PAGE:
‘readonly’ Class Properties in TypeScript

Updated: January 7, 2024 By: Guest Contributor Post a comment


In the vibrant tapestry of modern software development, TypeScript has emerged as the artisan’s tool for crafting robust and maintainable code. Among TypeScript’s utilitarian features, the ‘readonly’ modifier provides a safeguard, protecting class properties from the tumultuous changes of runtime operations.

Understanding ‘readonly’

Before we sail the seas of code, let us understand what the ‘readonly’ modifier does in TypeScript. It ensures that a class property is immutable after its initial assignment – a steadfast constant amid the mutable vars and lets.

class Example {
  public readonly name: string;
  constructor(name: string) {
    this.name = name;
let example = new Example('Immutable Name');
example.name = 'Attempted Change'; // Compiler error!

Delving Deeper

As you grow accustomed to TypeScript’s syntax, it’s akin to navigating a river – it becomes natural to dodge the snares and pitfalls of compilation errors. The ‘readonly’ modifier not only works with primitive types but with object types as well.

class Basket {
  public readonly fruits: string[];
  constructor(fruits: string[]) {
    this.fruits = fruits;
const basket = new Basket(['Apple', 'Banana']);
basket.fruits.push('Cherry'); // Allowed!
basket.fruits = ['Strawberry']; // Compiler error!

Combining with Constructors

Adding flair to our crafting, TypeScript allows combining property declaration with constructors – reducing boilerplate for a more elegant code chisel.

class Novel {
  constructor(public readonly author: string, public readonly year: number) { }
const novel = new Novel('Mark Twain', 1885);
novel.author = 'Ernest Hemingway'; // Compiler error!

‘readonly’ in Interfaces and Type Aliases

As our code expedition progresses, we find that ‘readonly’ has its place not only in classes but also in defining the shape of data across interfaces and type aliases – a flexible tool for multiple uses.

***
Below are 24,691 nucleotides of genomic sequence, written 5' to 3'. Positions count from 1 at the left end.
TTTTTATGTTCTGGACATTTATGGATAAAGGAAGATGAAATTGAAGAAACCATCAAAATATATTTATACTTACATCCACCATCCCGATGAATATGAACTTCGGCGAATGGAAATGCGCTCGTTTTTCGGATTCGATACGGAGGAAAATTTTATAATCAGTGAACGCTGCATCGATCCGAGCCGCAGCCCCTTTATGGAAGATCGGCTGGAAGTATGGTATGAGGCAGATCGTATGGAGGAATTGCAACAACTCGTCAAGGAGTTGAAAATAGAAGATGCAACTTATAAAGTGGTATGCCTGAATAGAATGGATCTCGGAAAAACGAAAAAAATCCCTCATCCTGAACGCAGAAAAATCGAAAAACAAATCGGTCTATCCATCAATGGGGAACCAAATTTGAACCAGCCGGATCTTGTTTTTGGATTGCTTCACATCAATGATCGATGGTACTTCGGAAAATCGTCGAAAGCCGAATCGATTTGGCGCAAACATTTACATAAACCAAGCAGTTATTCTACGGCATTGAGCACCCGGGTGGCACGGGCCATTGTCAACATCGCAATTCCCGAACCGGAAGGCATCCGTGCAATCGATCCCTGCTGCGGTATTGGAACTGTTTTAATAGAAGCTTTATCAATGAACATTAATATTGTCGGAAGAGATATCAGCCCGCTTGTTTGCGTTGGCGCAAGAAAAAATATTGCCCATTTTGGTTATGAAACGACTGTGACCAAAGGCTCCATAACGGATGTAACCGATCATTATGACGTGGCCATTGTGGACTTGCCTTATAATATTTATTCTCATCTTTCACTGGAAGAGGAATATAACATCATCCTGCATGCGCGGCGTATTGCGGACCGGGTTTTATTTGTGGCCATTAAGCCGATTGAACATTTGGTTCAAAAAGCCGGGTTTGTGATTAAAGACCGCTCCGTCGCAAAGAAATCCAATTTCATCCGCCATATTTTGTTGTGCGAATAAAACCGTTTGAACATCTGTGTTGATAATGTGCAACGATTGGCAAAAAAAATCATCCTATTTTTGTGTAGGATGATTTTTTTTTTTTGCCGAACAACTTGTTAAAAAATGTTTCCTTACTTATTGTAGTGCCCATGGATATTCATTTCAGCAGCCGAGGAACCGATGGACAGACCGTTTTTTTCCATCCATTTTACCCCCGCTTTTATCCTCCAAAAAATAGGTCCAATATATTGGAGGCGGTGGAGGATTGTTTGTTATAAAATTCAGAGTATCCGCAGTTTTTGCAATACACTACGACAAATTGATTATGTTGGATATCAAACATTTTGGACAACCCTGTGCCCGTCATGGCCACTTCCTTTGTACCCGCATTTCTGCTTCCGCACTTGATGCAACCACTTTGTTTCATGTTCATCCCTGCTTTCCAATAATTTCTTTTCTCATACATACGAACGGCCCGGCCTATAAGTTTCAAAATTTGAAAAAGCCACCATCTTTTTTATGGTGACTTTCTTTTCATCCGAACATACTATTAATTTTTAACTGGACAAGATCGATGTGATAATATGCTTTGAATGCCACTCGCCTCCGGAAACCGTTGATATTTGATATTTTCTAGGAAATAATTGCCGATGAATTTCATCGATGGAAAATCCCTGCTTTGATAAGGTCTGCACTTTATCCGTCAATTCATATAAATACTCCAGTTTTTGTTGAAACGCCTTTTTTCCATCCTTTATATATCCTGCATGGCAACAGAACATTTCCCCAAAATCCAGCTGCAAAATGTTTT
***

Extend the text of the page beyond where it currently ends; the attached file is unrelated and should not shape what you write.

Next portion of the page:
interface ReadOnlyPoint {
  readonly x: number;
  readonly y: number;
let point: ReadOnlyPoint = { x: 10, y: 20 };
point.x = 15; // Compiler error!

Advanced Patterns

Adept practitioners can leverage ‘readonly’ to wield patterns such as Immutable Classes and Readonly Utility Types, ensuring the purity of data handed ‘twixt complex operations.

class ImmutableCircle {
  public readonly radius: number;
  constructor(radius: number) {
    this.radius = radius;

type ReadonlyCircle = Readonly;

‘readonly’ vs ‘const’

Understanding the nuanced dance between ‘readonly’ and ‘const’ is akin to knowing when to use a feather or a hammer. While ‘const’ defines constants at the scope level, ‘readonly’ is tethered to properties of objects – each with their own symphonic purpose.

const TITLE = 'Author';
// TITLE = 'Editor'; // Error, 'const' can't be reassigned

class Manuscript {
  public readonly title = TITLE;
let manuscript = new Manuscript();
manuscript.title = 'Article'; // Compiler error, 'readonly' property can't be reassigned


Armed with the power of ‘readonly’, we emerge from the thicket of mutation with our data integrity unsullied. As our journey through TypeScript continues, let us wield this feature with the skill and precision of a seasoned craftsman, ensuring our code remains as steadfast and unyielding as the prose of Mark Twain himself.